Thursday, June 4, 2015

SABC's Hlaudi Motsoeneng prepared to go all the way to South Africa's Constitutional Court to set aside his court ordered suspension.

The SABC's embattled and highly controversial chief operating officer (COO) Hlaudi Motsoeneng is set and prepared to take the case against his High Court ordered suspension all the way to South Africa's Constitutional Court.

The Democratic Alliance (DA) political party on the one side, and the SABC with Hlaudi Motsoeneng and the minister of communications, Faith Muthambi on the other, all agreed on Wednesday to send the Western Cape High Court case straight to the Supreme Court of Appeal in Bloemfontein in September.

Should the Supreme Court of Appeal however find against Hlaudi Motsoeneng, the public broadcaster's famously matricless boss is already prepared to take the case even further to the country's Constitutional Court.

Zola Majavu, Hlaudi Motsoeneng's lawyer, told ANN7 (DStv 405) that "if the Supreme Court of Appeal decision does not go his way, we'll then trot all the way to the Constitutional Court".

"And if the Constitutional Court then decides against him, that is the end of the matter, we all have to lick our wounds and accept the decision of the Constitutional Court. But this is not over, not by a long shot".

On Wednesday all the parties decided to postpone the case against Hlaudi Motsoeneng and to the Supreme Court of Appeal (SCA). The effect is that the case will actually be heard by the SCA much sooner than what would have been the case - likely in August or September - where it would usually have taken 12 to 18 months to reach that court.

More than just Hlaudi Motsoeneng's court ordered suspension hinges on the case.

It actually speaks to the powers of the Public Protector and the enforcement or not of the findings of the Public Protector's reports which go beyond the SABC and Hlaudi Motsoeneng and will also have broad and significant impact on president Jacob Zuma and the Nkandlagate scandal over which the Public Protector also issued a report in February 2014.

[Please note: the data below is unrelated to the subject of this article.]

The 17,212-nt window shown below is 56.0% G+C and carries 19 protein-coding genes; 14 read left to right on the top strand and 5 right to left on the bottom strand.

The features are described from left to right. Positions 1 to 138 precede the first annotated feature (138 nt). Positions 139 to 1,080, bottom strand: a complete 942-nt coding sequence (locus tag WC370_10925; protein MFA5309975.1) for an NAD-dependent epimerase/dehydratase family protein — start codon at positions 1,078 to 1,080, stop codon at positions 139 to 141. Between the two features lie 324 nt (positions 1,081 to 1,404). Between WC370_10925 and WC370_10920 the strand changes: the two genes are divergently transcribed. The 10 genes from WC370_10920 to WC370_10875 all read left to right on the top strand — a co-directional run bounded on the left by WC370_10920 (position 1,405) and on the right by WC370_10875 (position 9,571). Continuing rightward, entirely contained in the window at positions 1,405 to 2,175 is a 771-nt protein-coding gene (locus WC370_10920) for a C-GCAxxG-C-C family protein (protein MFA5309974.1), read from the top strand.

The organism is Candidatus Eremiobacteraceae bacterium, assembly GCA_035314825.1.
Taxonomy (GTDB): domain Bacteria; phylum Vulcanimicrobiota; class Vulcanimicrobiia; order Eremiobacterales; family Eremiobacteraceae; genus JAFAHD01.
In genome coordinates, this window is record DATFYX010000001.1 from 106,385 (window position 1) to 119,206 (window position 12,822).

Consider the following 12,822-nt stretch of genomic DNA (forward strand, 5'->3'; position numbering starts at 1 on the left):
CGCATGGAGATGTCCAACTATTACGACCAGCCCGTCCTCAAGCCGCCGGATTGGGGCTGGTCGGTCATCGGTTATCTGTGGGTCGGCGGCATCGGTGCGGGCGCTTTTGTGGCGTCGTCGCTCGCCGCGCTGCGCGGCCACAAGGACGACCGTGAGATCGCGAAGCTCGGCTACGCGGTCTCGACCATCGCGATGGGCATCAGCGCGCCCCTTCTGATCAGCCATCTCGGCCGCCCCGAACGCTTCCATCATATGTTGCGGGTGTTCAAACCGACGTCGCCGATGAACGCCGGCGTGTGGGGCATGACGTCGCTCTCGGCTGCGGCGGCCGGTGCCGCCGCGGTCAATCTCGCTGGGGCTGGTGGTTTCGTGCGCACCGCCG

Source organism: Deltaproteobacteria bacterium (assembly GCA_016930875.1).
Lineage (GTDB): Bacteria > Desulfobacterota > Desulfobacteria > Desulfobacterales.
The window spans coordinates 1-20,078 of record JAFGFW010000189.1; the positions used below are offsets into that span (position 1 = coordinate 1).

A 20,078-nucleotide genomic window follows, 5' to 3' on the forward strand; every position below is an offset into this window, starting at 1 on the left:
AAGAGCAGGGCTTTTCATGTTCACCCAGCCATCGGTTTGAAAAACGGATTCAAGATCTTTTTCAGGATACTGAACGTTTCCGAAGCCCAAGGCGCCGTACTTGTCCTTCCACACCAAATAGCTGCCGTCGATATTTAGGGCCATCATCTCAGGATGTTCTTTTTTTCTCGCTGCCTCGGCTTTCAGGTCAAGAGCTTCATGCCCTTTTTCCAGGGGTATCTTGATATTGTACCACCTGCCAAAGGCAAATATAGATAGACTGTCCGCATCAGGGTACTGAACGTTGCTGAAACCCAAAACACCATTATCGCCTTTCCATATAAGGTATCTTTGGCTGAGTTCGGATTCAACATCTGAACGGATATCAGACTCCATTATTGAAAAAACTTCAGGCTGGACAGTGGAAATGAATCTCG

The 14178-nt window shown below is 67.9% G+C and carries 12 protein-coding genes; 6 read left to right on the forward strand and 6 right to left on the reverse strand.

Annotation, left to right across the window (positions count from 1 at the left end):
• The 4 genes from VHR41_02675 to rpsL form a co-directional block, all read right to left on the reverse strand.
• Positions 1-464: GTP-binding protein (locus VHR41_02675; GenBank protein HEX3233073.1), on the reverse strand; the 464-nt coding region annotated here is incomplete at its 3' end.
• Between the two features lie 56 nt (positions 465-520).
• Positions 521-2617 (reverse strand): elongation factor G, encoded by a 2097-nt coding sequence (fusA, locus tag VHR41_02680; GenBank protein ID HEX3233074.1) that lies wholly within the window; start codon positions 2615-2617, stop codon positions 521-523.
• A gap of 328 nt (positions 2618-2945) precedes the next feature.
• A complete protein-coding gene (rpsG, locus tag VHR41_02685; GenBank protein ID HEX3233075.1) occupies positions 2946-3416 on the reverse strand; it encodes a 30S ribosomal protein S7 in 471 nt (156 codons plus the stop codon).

When the Supreme Court of Appeal decide on whether Hlaudi Motsoeneng should be suspended at the SABC in accordance with the Public Protector's report and recommendation made in March 2014, the SCA will actually pronounce whether the Public Protector's findings are binding on organs of the state.

Public Protector Thuli Madonsela, in a scathing report on the "dishonest" Hlaudi Motsoeneng last year said that he should be suspended immediately and a disciplinary process started after finding that "Hlaudi Motsoeneng should never have been appointed at the SABC".

In a recorded interview with her Hlaudi Motsoeneng admitted that he lied about his qualifications and having matric and that he made up symbols for a matric certificate he knew he couldn't produce.

The report entitled "When governance and ethics fail" found "abuse of power and improper conduct" and implicated Hlaudi Motsoeneng in maladministration. The report found that he irregularly and rapidly increased the salaries of various SABC staff members which ballooned the SABC's salary bill. His own salary also increased three times in one year with 63% to R2.4 million at the beleaguered public broadcaster.

According to the Public Protector's report further found that Hlaudi Motsoeneng was directly involved in purging all the SABC staff who testified against him in an earlier disciplinary hearing, and that the "dysfunctional" SABC board is part of "pathological corporate governance deficiencies at the SABC".

"Hlaudi Motsoeneng has been allowed by successive SABC boards to operate above the law," the Public Protector's report found.

When the SABC failed to suspend Hlaudi Motsoeneng in line with the Public Protector's recommendation and report and in fact permanently appointed him in the position of COO at the SABC, the DA went to court.

Judge Ashton Schippers in the Western Cape High Court ruled that Hlaudi Motsoeneng be suspended and that the SABC institute disciplinary charges against him in line with the Public Protector's report, but Hlaudi Motsoeneng appealed the ruling.

Hlaudi Motsoeneng's appeal was unsuccessful, but Judge Ashton Schippers granted Hlaudi Motsoeneng leave to appeal to the SCA - which is where the case is indeed now heading next - and with Hlaudi Motsoeneng's lawyer indicating that should that be unsuccessful, the SABC's COO is ready to go to the Constitutional Court.